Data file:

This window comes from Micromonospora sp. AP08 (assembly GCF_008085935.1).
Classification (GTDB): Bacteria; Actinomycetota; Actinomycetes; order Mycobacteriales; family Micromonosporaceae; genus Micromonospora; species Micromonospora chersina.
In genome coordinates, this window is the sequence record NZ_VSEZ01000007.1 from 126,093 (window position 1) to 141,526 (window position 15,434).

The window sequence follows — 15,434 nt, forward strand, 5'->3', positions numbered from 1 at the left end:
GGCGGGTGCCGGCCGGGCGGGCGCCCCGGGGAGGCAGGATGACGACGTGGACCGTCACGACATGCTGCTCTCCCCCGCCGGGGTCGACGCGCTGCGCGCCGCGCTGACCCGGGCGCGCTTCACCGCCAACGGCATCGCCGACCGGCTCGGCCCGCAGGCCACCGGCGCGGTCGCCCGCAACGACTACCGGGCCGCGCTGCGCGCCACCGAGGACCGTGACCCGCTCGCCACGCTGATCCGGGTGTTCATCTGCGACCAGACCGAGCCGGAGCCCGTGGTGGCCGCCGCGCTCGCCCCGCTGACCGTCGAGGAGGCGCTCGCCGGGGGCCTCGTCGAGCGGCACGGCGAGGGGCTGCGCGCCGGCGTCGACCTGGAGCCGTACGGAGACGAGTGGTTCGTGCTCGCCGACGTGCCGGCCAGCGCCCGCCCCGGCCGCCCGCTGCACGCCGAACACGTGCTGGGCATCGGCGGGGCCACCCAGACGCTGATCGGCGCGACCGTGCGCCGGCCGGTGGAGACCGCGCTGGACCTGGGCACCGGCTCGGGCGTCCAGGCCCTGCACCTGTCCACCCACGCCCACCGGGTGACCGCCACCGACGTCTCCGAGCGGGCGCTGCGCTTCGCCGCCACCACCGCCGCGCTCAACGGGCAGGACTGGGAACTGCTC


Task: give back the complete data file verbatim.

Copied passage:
This window comes from Micromonospora sp. AP08 (assembly GCF_008085935.1).
Classification (GTDB): Bacteria; Actinomycetota; Actinomycetes; order Mycobacteriales; family Micromonosporaceae; genus Micromonospora; species Micromonospora chersina.
In genome coordinates, this window is the sequence record NZ_VSEZ01000007.1 from 126,093 (window position 1) to 141,526 (window position 15,434).

The window sequence follows — 15,434 nt, forward strand, 5'->3', positions numbered from 1 at the left end:
GGCGGGTGCCGGCCGGGCGGGCGCCCCGGGGAGGCAGGATGACGACGTGGACCGTCACGACATGCTGCTCTCCCCCGCCGGGGTCGACGCGCTGCGCGCCGCGCTGACCCGGGCGCGCTTCACCGCCAACGGCATCGCCGACCGGCTCGGCCCGCAGGCCACCGGCGCGGTCGCCCGCAACGACTACCGGGCCGCGCTGCGCGCCACCGAGGACCGTGACCCGCTCGCCACGCTGATCCGGGTGTTCATCTGCGACCAGACCGAGCCGGAGCCCGTGGTGGCCGCCGCGCTCGCCCCGCTGACCGTCGAGGAGGCGCTCGCCGGGGGCCTCGTCGAGCGGCACGGCGAGGGGCTGCGCGCCGGCGTCGACCTGGAGCCGTACGGAGACGAGTGGTTCGTGCTCGCCGACGTGCCGGCCAGCGCCCGCCCCGGCCGCCCGCTGCACGCCGAACACGTGCTGGGCATCGGCGGGGCCACCCAGACGCTGATCGGCGCGACCGTGCGCCGGCCGGTGGAGACCGCGCTGGACCTGGGCACCGGCTCGGGCGTCCAGGCCCTGCACCTGTCCACCCACGCCCACCGGGTGACCGCCACCGACGTCTCCGAGCGGGCGCTGCGCTTCGCCGCCACCACCGCCGCGCTCAACGGGCAGGACTGGGAACTGCTC